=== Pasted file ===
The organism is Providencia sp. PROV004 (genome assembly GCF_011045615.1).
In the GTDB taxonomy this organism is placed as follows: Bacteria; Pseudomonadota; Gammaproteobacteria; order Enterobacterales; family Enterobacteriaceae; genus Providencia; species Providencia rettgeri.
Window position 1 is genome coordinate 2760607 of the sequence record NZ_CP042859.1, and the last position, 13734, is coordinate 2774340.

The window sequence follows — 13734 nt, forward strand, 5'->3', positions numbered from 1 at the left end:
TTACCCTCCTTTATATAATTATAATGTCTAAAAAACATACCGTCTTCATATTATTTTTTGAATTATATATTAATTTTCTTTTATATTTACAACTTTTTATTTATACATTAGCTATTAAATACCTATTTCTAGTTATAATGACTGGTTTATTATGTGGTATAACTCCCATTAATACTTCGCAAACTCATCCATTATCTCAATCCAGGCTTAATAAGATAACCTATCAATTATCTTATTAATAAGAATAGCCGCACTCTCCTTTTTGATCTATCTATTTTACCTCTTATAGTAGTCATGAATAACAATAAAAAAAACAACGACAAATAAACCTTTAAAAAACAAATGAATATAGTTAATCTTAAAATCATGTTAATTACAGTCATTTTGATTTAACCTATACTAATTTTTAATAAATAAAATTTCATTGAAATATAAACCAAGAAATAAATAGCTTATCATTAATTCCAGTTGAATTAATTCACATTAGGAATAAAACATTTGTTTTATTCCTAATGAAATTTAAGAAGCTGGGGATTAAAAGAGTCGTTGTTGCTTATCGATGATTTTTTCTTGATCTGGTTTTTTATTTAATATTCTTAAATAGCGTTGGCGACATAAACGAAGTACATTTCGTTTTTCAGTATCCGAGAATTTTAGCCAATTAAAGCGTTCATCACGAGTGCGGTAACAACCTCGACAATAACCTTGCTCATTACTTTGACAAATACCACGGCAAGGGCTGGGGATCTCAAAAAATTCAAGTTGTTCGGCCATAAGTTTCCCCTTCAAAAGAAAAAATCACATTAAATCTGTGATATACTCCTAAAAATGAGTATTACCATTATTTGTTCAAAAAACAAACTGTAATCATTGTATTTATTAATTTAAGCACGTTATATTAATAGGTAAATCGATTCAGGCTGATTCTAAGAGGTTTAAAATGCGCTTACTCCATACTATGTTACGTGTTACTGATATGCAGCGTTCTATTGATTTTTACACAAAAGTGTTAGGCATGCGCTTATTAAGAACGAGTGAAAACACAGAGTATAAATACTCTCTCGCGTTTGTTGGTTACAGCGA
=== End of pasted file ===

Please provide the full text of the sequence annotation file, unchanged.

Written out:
The organism is Providencia sp. PROV004 (genome assembly GCF_011045615.1).
In the GTDB taxonomy this organism is placed as follows: Bacteria; Pseudomonadota; Gammaproteobacteria; order Enterobacterales; family Enterobacteriaceae; genus Providencia; species Providencia rettgeri.
Window position 1 is genome coordinate 2760607 of the sequence record NZ_CP042859.1, and the last position, 13734, is coordinate 2774340.

The window sequence follows — 13734 nt, forward strand, 5'->3', positions numbered from 1 at the left end:
TTACCCTCCTTTATATAATTATAATGTCTAAAAAACATACCGTCTTCATATTATTTTTTGAATTATATATTAATTTTCTTTTATATTTACAACTTTTTATTTATACATTAGCTATTAAATACCTATTTCTAGTTATAATGACTGGTTTATTATGTGGTATAACTCCCATTAATACTTCGCAAACTCATCCATTATCTCAATCCAGGCTTAATAAGATAACCTATCAATTATCTTATTAATAAGAATAGCCGCACTCTCCTTTTTGATCTATCTATTTTACCTCTTATAGTAGTCATGAATAACAATAAAAAAAACAACGACAAATAAACCTTTAAAAAACAAATGAATATAGTTAATCTTAAAATCATGTTAATTACAGTCATTTTGATTTAACCTATACTAATTTTTAATAAATAAAATTTCATTGAAATATAAACCAAGAAATAAATAGCTTATCATTAATTCCAGTTGAATTAATTCACATTAGGAATAAAACATTTGTTTTATTCCTAATGAAATTTAAGAAGCTGGGGATTAAAAGAGTCGTTGTTGCTTATCGATGATTTTTTCTTGATCTGGTTTTTTATTTAATATTCTTAAATAGCGTTGGCGACATAAACGAAGTACATTTCGTTTTTCAGTATCCGAGAATTTTAGCCAATTAAAGCGTTCATCACGAGTGCGGTAACAACCTCGACAATAACCTTGCTCATTACTTTGACAAATACCACGGCAAGGGCTGGGGATCTCAAAAAATTCAAGTTGTTCGGCCATAAGTTTCCCCTTCAAAAGAAAAAATCACATTAAATCTGTGATATACTCCTAAAAATGAGTATTACCATTATTTGTTCAAAAAACAAACTGTAATCATTGTATTTATTAATTTAAGCACGTTATATTAATAGGTAAATCGATTCAGGCTGATTCTAAGAGGTTTAAAATGCGCTTACTCCATACTATGTTACGTGTTACTGATATGCAGCGTTCTATTGATTTTTACACAAAAGTGTTAGGCATGCGCTTATTAAGAACGAGTGAAAACACAGAGTATAAATACTCTCTCGCGTTTGTTGGTTACAGCGA